Reviews

This highly useful and interesting book is a distillation and summary of Iskhakov’s very numerous works on the ethnic and political history of the Golden Horde’s successor states in western Inner Eurasia. Specifically, he examines the khanates of Crimea, Qasimov, Kazan, Astrakhan, and Siberia, the Great Horde, the Noghai Horde, and the nomadic Uzbek state founded by Abu’l-Khayr Khan. In five chapters, he examines the formation of these successor states, their territory and the creation of an ethnic ‘community (obshchnost’)’, the economy and political constitutions of the separate states, cultural life, with an emphasis on Islam, and the different political fates of the states.

One aspect of Iskhakov’s approach is to closely link the ethnic history of the Tatars with the process of state formation.  In other works, he has argued that the Golden Horde should be considered an ethnic Tatar state, that is, an early Tatar nation-state.  When the Golden Horde, or Ulus of Jöchi broke part early in the fifteenth century, the successor states then evolved into separate ethnic states, but retaining essentially the same ethnic and political features as the Golden Horde.  One weakness in Iskhakov’s argument is the issue of Islam.  He depicts the Islamic religion as one of the bonds that melded the ethnic and political communities in the Golden Horde and its successor states.  To a certain extent religion may have acted as a unifying factor.  However, if Islam was a status, it could also be an argument.  The argument of Islamic legitimacy was in fact used against Chingisid dynasts quite effectively by non-Chingisid dynasties, including the Noghai Horde, and the Taybughid Yurt in Siberia. Following the Russian conquest many Muslims couched critiques of the legitimacy of Russian-supported Chingisid elites in the same anti-Chingisid arguments. This is evident not only among Tatars and Bashkirs, but among Kazakhs as well.  However, it would be unfair to expect the author to address all of these points within this small volume, which undoubtedly will serve for a long time as a highly useful and welcome reference.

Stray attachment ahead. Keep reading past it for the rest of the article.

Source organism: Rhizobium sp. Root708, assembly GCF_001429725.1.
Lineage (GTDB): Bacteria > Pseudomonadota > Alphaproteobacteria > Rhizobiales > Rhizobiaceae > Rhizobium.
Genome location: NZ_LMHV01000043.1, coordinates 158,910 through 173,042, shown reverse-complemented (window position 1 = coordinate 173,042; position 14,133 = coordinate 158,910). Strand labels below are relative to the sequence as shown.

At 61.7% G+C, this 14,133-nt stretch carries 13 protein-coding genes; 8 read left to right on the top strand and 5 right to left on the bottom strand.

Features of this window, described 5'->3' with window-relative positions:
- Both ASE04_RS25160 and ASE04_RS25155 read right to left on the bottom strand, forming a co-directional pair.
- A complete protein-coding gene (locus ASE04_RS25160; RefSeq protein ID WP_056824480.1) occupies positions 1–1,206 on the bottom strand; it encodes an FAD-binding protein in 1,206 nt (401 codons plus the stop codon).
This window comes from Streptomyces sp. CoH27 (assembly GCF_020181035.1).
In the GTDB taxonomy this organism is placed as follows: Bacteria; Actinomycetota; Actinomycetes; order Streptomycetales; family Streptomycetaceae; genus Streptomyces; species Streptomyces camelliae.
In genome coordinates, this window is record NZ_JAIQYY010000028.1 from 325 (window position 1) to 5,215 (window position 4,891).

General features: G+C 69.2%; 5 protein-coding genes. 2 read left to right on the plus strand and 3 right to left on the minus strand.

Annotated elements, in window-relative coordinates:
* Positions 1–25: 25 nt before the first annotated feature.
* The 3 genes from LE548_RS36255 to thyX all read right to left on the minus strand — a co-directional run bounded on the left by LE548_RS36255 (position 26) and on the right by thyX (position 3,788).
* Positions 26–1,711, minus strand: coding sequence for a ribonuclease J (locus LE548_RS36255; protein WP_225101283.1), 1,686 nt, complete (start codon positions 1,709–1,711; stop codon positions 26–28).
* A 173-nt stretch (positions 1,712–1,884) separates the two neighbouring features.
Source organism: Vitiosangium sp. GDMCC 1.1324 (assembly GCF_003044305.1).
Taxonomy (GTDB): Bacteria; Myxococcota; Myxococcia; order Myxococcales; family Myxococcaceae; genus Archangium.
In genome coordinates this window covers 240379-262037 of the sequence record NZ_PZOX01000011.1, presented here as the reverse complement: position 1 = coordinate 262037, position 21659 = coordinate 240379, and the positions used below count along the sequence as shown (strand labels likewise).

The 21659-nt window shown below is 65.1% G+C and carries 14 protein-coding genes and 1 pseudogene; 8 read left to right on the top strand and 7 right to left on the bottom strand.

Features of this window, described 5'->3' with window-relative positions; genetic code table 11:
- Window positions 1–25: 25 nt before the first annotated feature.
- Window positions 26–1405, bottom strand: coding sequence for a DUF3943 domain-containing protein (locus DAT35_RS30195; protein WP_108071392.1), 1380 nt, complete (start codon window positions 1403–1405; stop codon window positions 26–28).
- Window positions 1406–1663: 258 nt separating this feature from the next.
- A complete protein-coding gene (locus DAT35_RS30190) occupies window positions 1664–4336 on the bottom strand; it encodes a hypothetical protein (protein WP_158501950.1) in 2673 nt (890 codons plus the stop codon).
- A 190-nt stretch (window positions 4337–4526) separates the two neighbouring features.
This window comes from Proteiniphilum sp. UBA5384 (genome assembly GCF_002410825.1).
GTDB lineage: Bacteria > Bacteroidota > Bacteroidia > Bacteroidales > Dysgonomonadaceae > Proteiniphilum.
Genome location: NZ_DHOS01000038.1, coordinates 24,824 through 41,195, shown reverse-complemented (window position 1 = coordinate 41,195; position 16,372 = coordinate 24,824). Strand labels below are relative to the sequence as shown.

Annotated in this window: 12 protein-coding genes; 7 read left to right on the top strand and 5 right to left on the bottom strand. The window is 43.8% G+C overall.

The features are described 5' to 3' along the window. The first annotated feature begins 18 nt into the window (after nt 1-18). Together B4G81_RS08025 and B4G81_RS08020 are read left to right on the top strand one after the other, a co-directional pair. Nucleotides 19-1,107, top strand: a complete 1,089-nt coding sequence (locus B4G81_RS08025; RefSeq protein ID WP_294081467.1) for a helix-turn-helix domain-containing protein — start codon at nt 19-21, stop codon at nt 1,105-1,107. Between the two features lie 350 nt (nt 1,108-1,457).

Allen J. Frank, Takoma Park, MD
CER: I-3.1.B-171